When a surface needs to be cleaned in depth, it may be necessary to use a detergent and a disinfectant. Are you wondering what the differences are between these two products? The following article should answer all your questions.
What is a Detergent?
A detergent is a chemical compound with surfactant properties that remove dirt. They are present in different forms. For example, it may be a general cleaning product, a food product (vinegar, lemon, salt, etc.), a specific product (90% alcohol, acetone, etc.), or a powerful solvent (bleach, turpentine, etc.). Some detergents may also be disinfectants.
To clean and eliminate marks, detergents can be sorted into specific “families”:
- Solvents, which include 90% alcohol, bleach, turpentine, ammonia, and white spirit;
- Antiscalants, such as baking soda and white vinegar;
- Whiteners, such as hydrogen peroxide and bleach;
- Abrasives, such as earth of Sommières, soap, and cream cleaner.
Most of the time, detergents must be used diluted in water. They must also be stored out of sight of children (especially solvents, whiteners, and abrasives).
What is a Disinfectant?
Unlike detergents, disinfectants kill or inactivate microorganisms such as viruses and bacteria. They therefore don’t have a cleaning effect; you don’t remove dirt with a disinfectant.
Disinfectant is most often used in addition to a detergent; it’s used to disinfect a given area. Hospitals, schools, kitchens, and bathrooms are often disinfected to prevent the spread of bacteria and viruses.
There are several types of disinfectants:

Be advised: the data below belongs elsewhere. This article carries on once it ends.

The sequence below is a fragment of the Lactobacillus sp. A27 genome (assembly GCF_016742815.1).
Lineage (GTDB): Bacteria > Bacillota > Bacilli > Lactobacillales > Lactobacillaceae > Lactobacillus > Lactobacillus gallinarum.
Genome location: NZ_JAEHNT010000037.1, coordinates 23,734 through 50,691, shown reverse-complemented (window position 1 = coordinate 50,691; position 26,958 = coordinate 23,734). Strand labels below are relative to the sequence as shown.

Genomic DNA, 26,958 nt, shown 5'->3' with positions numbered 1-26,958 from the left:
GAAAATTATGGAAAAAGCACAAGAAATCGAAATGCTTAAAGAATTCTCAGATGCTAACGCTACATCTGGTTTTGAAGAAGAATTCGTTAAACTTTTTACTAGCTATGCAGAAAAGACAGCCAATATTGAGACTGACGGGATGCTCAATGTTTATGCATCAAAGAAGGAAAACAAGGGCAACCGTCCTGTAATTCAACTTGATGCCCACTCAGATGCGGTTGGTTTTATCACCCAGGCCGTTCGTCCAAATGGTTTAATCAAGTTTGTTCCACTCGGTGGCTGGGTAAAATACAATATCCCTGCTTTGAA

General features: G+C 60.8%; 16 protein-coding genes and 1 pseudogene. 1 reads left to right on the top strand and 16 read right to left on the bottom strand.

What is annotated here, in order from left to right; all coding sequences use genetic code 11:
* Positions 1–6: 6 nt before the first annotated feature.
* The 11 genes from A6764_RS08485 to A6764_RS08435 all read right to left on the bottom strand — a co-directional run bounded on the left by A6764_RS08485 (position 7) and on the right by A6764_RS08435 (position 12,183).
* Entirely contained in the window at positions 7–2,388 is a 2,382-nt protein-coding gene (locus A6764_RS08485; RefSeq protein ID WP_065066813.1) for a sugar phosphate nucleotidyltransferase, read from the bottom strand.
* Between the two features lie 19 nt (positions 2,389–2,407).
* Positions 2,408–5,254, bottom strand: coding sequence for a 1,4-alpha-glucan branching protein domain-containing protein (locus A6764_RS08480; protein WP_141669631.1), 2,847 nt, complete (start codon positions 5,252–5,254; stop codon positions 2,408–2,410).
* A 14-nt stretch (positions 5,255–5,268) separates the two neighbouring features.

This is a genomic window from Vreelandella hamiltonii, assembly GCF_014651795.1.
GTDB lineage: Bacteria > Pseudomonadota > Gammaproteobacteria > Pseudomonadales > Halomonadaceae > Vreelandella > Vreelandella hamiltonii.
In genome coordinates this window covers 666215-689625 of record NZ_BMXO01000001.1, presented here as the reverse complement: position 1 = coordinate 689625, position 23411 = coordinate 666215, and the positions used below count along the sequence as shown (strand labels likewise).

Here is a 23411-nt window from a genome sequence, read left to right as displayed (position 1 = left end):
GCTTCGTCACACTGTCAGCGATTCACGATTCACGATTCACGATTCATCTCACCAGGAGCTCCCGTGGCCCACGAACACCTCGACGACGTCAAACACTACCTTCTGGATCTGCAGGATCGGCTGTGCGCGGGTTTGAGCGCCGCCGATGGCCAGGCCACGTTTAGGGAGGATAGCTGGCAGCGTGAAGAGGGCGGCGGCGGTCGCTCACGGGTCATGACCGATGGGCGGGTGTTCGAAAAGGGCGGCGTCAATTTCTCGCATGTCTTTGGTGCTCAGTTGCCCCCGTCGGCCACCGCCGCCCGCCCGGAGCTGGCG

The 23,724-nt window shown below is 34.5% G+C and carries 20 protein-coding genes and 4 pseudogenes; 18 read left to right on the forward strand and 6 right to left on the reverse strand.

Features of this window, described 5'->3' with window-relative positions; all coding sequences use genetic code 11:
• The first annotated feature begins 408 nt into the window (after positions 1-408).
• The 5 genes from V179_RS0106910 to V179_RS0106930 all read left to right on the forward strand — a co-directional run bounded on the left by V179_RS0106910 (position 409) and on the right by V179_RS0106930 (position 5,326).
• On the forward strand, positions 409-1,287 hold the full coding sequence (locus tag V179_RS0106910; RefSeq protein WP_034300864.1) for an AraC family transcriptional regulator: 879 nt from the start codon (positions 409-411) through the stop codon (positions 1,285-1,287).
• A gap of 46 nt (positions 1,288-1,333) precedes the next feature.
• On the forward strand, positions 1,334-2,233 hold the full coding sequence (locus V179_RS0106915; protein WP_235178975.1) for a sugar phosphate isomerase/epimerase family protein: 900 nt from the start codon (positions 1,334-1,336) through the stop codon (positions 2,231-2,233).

- Bactericides, which kill bacteria;
- Sporicides, which kill bacterial spores;
- Virucides, which inactivate viruses;
- Fungicides, which eliminate fungi and their spores;
- Antiseptics, which disinfect living environments.
These products are often toxic for the skin and must be handled with care (except for antiseptics).
What are the Differences in Terms of Cleaning?
A detergent doesn’t necessarily eliminate bacteria, viruses, and fungi. A disinfectant, meanwhile, won’t usually have any impact on a stubborn stain. To clean a surface properly, therefore, it may be beneficial to use both products or an “all-in-one” mixture consisting of both detergent and disinfectant.
A deep cleaning will require a first pass with detergent to eliminate stains and restore shine (to a tile floor, for example), then a second pass (after rinsing and drying) with a disinfectant. The detergent has a cleaning effect, while the disinfectant eliminates the microorganisms associated with dirt and leaves behind a neutral, non-hazardous surface.
It’s not enough just to remove the dirt to properly clean a room; for it to be safe and perfectly clean, it’s best to use a disinfectant. Bathrooms, schools, public pools, hospitals, kitchens, and many other places are real breeding grounds for bacteria; to eliminate them, the cleaning must end with a disinfection.
There’s a real difference between detergent and disinfectant; these two products are perfectly complementary. If you want to do a full cleaning of your home, apartment, or business, you should therefore use both for optimal results.